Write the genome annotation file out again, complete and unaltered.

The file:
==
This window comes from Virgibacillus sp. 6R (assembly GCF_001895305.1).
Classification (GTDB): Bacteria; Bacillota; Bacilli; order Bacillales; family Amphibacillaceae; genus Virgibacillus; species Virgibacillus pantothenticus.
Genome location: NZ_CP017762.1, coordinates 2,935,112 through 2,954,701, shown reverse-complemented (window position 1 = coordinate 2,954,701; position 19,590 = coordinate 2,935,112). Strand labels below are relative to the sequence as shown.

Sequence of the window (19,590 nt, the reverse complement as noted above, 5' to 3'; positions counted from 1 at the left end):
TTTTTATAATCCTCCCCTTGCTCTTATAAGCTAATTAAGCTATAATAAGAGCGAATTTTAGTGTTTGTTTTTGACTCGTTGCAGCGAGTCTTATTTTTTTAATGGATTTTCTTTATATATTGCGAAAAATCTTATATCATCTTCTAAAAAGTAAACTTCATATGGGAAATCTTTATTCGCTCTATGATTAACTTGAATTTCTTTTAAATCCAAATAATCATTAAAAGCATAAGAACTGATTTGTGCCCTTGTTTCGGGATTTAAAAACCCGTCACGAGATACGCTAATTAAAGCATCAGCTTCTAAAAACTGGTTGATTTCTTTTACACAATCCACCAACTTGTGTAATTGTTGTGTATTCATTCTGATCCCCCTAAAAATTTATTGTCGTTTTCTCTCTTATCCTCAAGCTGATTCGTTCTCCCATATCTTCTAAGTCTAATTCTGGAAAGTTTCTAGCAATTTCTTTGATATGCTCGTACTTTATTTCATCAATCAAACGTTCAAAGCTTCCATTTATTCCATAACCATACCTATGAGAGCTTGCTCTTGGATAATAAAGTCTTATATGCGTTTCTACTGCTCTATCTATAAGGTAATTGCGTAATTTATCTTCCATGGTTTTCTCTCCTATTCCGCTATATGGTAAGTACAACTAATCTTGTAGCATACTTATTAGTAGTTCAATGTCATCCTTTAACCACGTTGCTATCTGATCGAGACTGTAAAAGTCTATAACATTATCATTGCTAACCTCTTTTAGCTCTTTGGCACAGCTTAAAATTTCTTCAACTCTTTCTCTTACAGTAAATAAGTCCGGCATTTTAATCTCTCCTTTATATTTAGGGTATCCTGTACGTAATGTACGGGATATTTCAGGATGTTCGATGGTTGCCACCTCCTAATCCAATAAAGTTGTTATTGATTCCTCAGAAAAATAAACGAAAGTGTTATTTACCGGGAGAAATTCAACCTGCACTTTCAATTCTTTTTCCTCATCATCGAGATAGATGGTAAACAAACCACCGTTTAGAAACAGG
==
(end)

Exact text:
This window comes from Virgibacillus sp. 6R (assembly GCF_001895305.1).
Classification (GTDB): Bacteria; Bacillota; Bacilli; order Bacillales; family Amphibacillaceae; genus Virgibacillus; species Virgibacillus pantothenticus.
Genome location: NZ_CP017762.1, coordinates 2,935,112 through 2,954,701, shown reverse-complemented (window position 1 = coordinate 2,954,701; position 19,590 = coordinate 2,935,112). Strand labels below are relative to the sequence as shown.

Sequence of the window (19,590 nt, the reverse complement as noted above, 5' to 3'; positions counted from 1 at the left end):
TTTTTATAATCCTCCCCTTGCTCTTATAAGCTAATTAAGCTATAATAAGAGCGAATTTTAGTGTTTGTTTTTGACTCGTTGCAGCGAGTCTTATTTTTTTAATGGATTTTCTTTATATATTGCGAAAAATCTTATATCATCTTCTAAAAAGTAAACTTCATATGGGAAATCTTTATTCGCTCTATGATTAACTTGAATTTCTTTTAAATCCAAATAATCATTAAAAGCATAAGAACTGATTTGTGCCCTTGTTTCGGGATTTAAAAACCCGTCACGAGATACGCTAATTAAAGCATCAGCTTCTAAAAACTGGTTGATTTCTTTTACACAATCCACCAACTTGTGTAATTGTTGTGTATTCATTCTGATCCCCCTAAAAATTTATTGTCGTTTTCTCTCTTATCCTCAAGCTGATTCGTTCTCCCATATCTTCTAAGTCTAATTCTGGAAAGTTTCTAGCAATTTCTTTGATATGCTCGTACTTTATTTCATCAATCAAACGTTCAAAGCTTCCATTTATTCCATAACCATACCTATGAGAGCTTGCTCTTGGATAATAAAGTCTTATATGCGTTTCTACTGCTCTATCTATAAGGTAATTGCGTAATTTATCTTCCATGGTTTTCTCTCCTATTCCGCTATATGGTAAGTACAACTAATCTTGTAGCATACTTATTAGTAGTTCAATGTCATCCTTTAACCACGTTGCTATCTGATCGAGACTGTAAAAGTCTATAACATTATCATTGCTAACCTCTTTTAGCTCTTTGGCACAGCTTAAAATTTCTTCAACTCTTTCTCTTACAGTAAATAAGTCCGGCATTTTAATCTCTCCTTTATATTTAGGGTATCCTGTACGTAATGTACGGGATATTTCAGGATGTTCGATGGTTGCCACCTCCTAATCCAATAAAGTTGTTATTGATTCCTCAGAAAAATAAACGAAAGTGTTATTTACCGGGAGAAATTCAACCTGCACTTTCAATTCTTTTTCCTCATCATCGAGATAGATGGTAAACAAACCACCGTTTAGAAACAGG